1.2 Statement of the Problem
A consistent empirical result emerging in the literature on female entrepreneurship is that gender matters. In particular, women exhibit a consistently lower likelihood of becoming an entrepreneur than their male counterparts. With African nations being dominantly patriarchal, the extent to which women are able to freely participate in entrepreneurship activities will largely be determined by the existing cultural atmosphere. Considering the various cultural and structural challenges and obstacles facing women, someone may quickly conclude that women are usually discouraged from venturing into enterprise development. First, early socialisation practices emphasise the primary role of women as mothers and wives, influencing girls’ total expectations for future participation in the labour force and the choice of career paths. Second, an African culture is mainly seen as a barrier to development because it perpetuates culturally sanctioned biases against women and provides excuses for men. This has resulted in lower participation of women in business activities.
1.3 Research Questions
The following are some of the questions which this study intends to answer:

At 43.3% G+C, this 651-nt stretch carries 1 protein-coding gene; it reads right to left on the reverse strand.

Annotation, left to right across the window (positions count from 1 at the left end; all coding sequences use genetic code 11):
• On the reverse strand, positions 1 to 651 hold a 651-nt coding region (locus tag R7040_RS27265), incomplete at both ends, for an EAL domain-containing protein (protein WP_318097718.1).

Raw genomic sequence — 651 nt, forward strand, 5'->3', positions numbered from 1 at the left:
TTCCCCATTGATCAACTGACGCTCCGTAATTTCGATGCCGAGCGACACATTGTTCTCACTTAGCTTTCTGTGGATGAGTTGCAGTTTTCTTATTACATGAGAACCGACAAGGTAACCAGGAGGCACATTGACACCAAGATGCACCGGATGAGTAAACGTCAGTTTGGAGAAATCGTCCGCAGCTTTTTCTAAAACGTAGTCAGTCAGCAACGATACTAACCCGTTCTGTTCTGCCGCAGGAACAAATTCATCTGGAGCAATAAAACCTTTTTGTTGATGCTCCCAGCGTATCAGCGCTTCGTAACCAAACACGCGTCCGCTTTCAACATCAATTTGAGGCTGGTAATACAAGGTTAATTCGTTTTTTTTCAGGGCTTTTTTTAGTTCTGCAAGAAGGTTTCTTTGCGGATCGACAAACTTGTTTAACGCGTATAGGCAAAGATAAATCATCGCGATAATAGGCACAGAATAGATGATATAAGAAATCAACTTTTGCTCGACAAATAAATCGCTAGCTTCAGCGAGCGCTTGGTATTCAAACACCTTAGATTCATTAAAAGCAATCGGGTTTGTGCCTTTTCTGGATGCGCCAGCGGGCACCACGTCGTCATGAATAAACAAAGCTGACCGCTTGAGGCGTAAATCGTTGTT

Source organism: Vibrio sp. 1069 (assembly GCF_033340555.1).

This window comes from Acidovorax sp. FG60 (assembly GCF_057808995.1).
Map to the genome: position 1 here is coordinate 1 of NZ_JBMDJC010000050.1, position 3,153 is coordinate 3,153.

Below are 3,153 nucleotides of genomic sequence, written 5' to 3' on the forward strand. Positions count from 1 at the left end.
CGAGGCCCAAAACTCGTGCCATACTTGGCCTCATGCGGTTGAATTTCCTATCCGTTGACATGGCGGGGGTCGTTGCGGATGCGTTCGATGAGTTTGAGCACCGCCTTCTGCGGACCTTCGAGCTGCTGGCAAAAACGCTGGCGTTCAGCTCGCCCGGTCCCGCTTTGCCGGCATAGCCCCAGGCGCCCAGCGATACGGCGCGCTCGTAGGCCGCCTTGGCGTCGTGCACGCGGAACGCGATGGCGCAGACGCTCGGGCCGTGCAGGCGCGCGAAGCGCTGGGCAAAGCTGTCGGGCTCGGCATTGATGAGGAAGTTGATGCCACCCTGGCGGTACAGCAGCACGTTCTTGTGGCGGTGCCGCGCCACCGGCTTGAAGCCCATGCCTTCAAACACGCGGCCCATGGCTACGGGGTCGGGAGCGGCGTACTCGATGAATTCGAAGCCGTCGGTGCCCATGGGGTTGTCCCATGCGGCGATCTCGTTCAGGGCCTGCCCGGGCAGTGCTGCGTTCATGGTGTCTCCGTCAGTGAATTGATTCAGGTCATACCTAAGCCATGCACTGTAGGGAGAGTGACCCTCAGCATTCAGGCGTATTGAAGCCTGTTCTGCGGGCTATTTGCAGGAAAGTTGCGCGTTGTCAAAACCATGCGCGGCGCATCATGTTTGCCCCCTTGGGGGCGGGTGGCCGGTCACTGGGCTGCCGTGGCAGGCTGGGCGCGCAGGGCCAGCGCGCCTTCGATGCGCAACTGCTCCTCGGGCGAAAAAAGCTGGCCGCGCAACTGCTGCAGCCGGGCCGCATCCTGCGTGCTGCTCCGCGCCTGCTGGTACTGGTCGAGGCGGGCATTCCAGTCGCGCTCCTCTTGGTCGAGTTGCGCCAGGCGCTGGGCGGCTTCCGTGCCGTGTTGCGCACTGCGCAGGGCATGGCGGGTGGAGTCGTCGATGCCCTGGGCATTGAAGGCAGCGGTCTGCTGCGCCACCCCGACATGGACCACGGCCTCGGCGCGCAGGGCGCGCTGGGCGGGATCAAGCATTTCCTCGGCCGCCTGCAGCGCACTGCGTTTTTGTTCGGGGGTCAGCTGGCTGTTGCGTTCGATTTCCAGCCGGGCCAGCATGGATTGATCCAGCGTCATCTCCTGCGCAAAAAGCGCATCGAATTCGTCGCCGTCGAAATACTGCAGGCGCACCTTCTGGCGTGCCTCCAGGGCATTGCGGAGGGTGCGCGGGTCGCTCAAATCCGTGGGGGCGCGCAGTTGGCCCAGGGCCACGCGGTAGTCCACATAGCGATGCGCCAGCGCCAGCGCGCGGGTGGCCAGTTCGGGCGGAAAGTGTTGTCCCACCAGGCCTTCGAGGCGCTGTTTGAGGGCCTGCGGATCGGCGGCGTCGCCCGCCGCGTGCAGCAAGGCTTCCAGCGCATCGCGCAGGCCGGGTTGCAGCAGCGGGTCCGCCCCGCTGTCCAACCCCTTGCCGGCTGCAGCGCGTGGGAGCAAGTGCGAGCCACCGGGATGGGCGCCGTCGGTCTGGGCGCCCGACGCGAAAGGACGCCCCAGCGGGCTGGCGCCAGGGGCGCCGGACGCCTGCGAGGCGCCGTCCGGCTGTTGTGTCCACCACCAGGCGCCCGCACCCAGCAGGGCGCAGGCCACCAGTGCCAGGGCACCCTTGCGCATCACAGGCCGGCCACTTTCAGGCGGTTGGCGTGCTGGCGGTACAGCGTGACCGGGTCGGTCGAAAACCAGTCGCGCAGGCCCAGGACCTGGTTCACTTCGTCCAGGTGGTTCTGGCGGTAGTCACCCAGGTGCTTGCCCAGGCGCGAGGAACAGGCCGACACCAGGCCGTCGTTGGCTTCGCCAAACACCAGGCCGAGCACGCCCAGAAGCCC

i) what is the prevalence of gender culture and entrepreneurship development?
ii) what are the factors responsible for gender culture and entrepreneurship development?
iii) what the effects of gender culture and entrepreneurship development on the economy of Nigeria?
1.4 Objectives of the Study
The main objective of this study was to investigate gender culture and entrepreneurship development on the economy of Nigeria. However, the specific objectives were:
i) to examine the prevalence of gender culture and entrepreneurship development
ii) to determine the factors responsible for gender culture and entrepreneurship development
iii) to inquire the effects of gender culture and entrepreneurship development on the economy of Nigeria
1.5 Significance of the Study
The significance of the study was to investigate gender culture and entrepreneurship development on the Nigerian economy. This would show whether gender culture has positive or negative impacts on the Nigerian economy and hopefully suggest positive measures to be taken for the betterment of our economy.
1.6 Scope of the Study
This study will be limited to small and micro entrepreneurs in two local government areas in Lagos state irrespective of their age and gender.
1.7 Limitation of the study
The researcher was not faced with many challenges except for the challenge of finance that made researcher to print two hundred questionnaires instead of the proposed three hundred questionnaires.
1.8 Definitions of Terms
The following terms were used in the course of this study:
Culture: the customs, arts, social institutions, and achievements of a particular nation, people, or other social group.
Entrepreneurship development: is the process by which a nation improves the economic, political, and social well-being of its people
Gender: the state of being male or female (typically used with reference to social and cultural differences rather than biological ones)